2Co 10:7-10 “Do ye look on things after the outward appearance? If any man trust to himself that he is Christ’s, let him of himself think this again, that, as he is Christ’s, even so are we Christ’s. For though I should boast somewhat more of our authority, which the Lord hath given us for edification, and not for your destruction, I should not be ashamed: That I may not seem as if I would terrify you by letters. For his letters, say they, are weighty and powerful; but his bodily presence is weak, and his speech contemptible.”
Paul often speaks of himself as being weak and afflicted. We often tend to consider this in a spiritual light. Certainly, we can understand that feeling in ourselves. However, there are hints throughout The Acts of the Apostles and Paul’s letters to indicate that he may well have been physically infirm.
In addition to the hints in scripture, there are some early writings (other than the scripture) that describe Paul’s physical appearance in very unflattering terms. He is described as short, bow-legged, and balding with a large hooked nose. Early depictions of Paul lend themselves to this description. His physical appearance was very much at odds with his stature as an apostle and minister of the gospel of Jesus Christ.
His physical maladies may have been one of the things that caused him to caution the churches time and again concerning judging by the outward appearance. He confirmed on at least three separate occasions that God is no respecter of persons (as of appearance, social status, etc.). It is not wise of us to judge whether others belong to Christ based on our perception of their outward appearance or in comparison with how we see ourselves.
This is the attitude that Paul is addressing here. Paul’s caution is not against us harboring in our hearts the confident hope that we belong to Christ. However, we are being cautioned to remember what manner of creature we ourselves are. The simple truth is that if I belong to Christ, it is only by His grace. I am not more deserving of that grace than others. If I can believe that Christ loves me in spite of all my sinful ways, then I should not be quick to determine that he does not love others.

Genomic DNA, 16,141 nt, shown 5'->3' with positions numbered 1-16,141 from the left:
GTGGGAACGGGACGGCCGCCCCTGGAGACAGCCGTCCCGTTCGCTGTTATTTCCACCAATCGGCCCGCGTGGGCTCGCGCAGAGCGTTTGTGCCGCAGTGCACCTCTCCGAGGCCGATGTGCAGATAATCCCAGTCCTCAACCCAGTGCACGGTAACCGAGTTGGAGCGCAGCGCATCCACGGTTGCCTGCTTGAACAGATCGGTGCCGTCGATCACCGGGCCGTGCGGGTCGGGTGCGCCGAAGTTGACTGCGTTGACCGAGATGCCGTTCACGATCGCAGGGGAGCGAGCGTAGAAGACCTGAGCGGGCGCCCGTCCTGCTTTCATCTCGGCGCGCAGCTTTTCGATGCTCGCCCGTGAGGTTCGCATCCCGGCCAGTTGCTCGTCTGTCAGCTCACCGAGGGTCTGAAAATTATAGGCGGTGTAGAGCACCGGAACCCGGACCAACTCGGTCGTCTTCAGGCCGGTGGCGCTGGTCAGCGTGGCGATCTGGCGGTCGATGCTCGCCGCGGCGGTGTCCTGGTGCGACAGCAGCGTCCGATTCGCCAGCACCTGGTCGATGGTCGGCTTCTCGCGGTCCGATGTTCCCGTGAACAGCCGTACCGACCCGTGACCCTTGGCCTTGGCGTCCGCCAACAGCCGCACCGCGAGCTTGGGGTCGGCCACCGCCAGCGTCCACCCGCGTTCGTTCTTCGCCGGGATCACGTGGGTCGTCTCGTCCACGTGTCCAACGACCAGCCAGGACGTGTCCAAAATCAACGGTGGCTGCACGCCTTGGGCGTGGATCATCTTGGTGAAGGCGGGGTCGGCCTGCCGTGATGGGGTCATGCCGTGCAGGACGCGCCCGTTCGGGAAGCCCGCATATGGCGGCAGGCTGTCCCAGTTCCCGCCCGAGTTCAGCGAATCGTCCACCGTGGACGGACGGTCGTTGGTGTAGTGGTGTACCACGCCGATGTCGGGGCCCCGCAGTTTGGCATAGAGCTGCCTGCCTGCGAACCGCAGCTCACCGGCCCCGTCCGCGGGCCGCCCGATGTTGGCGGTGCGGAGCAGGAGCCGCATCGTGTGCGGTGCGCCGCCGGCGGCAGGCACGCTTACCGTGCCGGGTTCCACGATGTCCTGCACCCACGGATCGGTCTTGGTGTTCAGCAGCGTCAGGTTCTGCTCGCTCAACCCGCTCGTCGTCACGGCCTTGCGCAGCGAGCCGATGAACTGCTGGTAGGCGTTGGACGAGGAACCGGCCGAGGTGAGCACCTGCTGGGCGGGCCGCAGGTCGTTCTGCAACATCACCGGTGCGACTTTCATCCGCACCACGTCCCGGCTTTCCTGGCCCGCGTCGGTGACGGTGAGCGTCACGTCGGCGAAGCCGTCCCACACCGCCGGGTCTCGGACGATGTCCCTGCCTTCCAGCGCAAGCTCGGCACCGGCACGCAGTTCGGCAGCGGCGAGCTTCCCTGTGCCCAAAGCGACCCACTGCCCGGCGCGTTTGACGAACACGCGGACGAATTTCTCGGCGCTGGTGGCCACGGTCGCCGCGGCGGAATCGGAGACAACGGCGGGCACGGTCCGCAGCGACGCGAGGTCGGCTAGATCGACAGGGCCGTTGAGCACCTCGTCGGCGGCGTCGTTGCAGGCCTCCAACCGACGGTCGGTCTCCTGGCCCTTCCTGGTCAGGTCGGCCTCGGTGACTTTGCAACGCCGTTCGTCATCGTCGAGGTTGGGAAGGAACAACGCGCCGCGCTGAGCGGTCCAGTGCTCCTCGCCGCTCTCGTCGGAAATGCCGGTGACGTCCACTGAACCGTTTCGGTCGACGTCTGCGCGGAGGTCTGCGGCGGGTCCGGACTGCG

Paul admits to boasting in the Lord concerning the authority he has been given to minister to the saints of God. Further, he expresses no shame in this boasting. We should never be afraid to speak of the greatness of our God or of His ability to call vessels of clay to speak His glorious truth. We can be excused of our boasting in Him as long as we understand that the ministerial authority has been given us for the uplifting of His people: we are not called to tear down except for the strong holds of carnality (see verse 4).
Paul assures us that his letters were not meant to frighten us. They are not a threat, but rather edification and exhortation concerning the things of God. Paul had a powerful ministry and a great understanding of the things of God, but he may not have been a great speaker.
In First Corinthians 1:17, he told the church at Corinth that he did not come with “wisdom of words.” In Second Corinthians 2:1 he says he did not come with “excellency of speech.” Here in verse 10 he acknowledges that men find his speech contemptible and in chapter 11, verse 6 he says his speech is rude. However, the power and wisdom of his letters was undeniable. Any lack that men judged in his outward appearance could not erase the might power of God in him.
There is an important lesson here to all of us. We should never make judgements about anyone’s ministry based on outward appearance. We should never conclude that another’s ministry is not effective because it does not parallel our own.
May we always look for the evidence of Christ in those who serve and not fall prey to our carnal tendency to make decision based on the outward appearance!